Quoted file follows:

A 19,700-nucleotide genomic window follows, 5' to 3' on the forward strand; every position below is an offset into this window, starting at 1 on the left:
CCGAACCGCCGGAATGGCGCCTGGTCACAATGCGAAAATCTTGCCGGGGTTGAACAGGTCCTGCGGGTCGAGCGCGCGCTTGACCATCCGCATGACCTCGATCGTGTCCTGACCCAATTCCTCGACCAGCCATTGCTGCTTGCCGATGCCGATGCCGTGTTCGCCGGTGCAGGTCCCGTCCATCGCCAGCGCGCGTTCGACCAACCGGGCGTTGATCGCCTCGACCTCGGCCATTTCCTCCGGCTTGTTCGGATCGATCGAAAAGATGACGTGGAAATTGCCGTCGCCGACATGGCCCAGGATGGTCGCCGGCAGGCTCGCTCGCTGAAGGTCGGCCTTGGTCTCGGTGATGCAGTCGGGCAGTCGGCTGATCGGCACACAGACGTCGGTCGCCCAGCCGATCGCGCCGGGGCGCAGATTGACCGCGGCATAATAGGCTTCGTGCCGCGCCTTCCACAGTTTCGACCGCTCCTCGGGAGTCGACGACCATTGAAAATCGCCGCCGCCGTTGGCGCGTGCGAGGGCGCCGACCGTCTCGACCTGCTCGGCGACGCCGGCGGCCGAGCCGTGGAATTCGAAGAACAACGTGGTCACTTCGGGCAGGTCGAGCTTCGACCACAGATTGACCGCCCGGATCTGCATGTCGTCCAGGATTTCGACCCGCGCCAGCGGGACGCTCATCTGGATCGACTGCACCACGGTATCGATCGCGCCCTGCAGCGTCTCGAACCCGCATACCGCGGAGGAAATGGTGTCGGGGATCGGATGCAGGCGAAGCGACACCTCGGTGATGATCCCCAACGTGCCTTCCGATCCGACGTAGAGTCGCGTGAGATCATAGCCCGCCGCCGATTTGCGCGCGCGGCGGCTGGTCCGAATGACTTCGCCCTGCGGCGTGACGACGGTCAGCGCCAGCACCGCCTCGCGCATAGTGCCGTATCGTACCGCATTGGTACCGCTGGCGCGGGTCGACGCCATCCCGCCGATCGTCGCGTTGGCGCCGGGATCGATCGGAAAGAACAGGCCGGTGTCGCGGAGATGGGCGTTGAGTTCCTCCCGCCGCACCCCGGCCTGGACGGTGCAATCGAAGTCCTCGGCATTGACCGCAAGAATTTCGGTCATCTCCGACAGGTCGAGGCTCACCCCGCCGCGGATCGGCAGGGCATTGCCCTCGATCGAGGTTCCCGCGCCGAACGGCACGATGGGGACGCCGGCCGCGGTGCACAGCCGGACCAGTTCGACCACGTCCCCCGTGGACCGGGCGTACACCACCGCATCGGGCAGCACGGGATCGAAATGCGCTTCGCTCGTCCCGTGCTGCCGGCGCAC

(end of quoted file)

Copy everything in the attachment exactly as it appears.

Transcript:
A 19,700-nucleotide genomic window follows, 5' to 3' on the forward strand; every position below is an offset into this window, starting at 1 on the left:
CCGAACCGCCGGAATGGCGCCTGGTCACAATGCGAAAATCTTGCCGGGGTTGAACAGGTCCTGCGGGTCGAGCGCGCGCTTGACCATCCGCATGACCTCGATCGTGTCCTGACCCAATTCCTCGACCAGCCATTGCTGCTTGCCGATGCCGATGCCGTGTTCGCCGGTGCAGGTCCCGTCCATCGCCAGCGCGCGTTCGACCAACCGGGCGTTGATCGCCTCGACCTCGGCCATTTCCTCCGGCTTGTTCGGATCGATCGAAAAGATGACGTGGAAATTGCCGTCGCCGACATGGCCCAGGATGGTCGCCGGCAGGCTCGCTCGCTGAAGGTCGGCCTTGGTCTCGGTGATGCAGTCGGGCAGTCGGCTGATCGGCACACAGACGTCGGTCGCCCAGCCGATCGCGCCGGGGCGCAGATTGACCGCGGCATAATAGGCTTCGTGCCGCGCCTTCCACAGTTTCGACCGCTCCTCGGGAGTCGACGACCATTGAAAATCGCCGCCGCCGTTGGCGCGTGCGAGGGCGCCGACCGTCTCGACCTGCTCGGCGACGCCGGCGGCCGAGCCGTGGAATTCGAAGAACAACGTGGTCACTTCGGGCAGGTCGAGCTTCGACCACAGATTGACCGCCCGGATCTGCATGTCGTCCAGGATTTCGACCCGCGCCAGCGGGACGCTCATCTGGATCGACTGCACCACGGTATCGATCGCGCCCTGCAGCGTCTCGAACCCGCATACCGCGGAGGAAATGGTGTCGGGGATCGGATGCAGGCGAAGCGACACCTCGGTGATGATCCCCAACGTGCCTTCCGATCCGACGTAGAGTCGCGTGAGATCATAGCCCGCCGCCGATTTGCGCGCGCGGCGGCTGGTCCGAATGACTTCGCCCTGCGGCGTGACGACGGTCAGCGCCAGCACCGCCTCGCGCATAGTGCCGTATCGTACCGCATTGGTACCGCTGGCGCGGGTCGACGCCATCCCGCCGATCGTCGCGTTGGCGCCGGGATCGATCGGAAAGAACAGGCCGGTGTCGCGGAGATGGGCGTTGAGTTCCTCCCGCCGCACCCCGGCCTGGACGGTGCAATCGAAGTCCTCGGCATTGACCGCAAGAATTTCGGTCATCTCCGACAGGTCGAGGCTCACCCCGCCGCGGATCGGCAGGGCATTGCCCTCGATCGAGGTTCCCGCGCCGAACGGCACGATGGGGACGCCGGCCGCGGTGCACAGCCGGACCAGTTCGACCACGTCCCCCGTGGACCGGGCGTACACCACCGCATCGGGCAGCACGGGATCGAAATGCGCTTCGCTCGTCCCGTGCTGCCGGCGCAC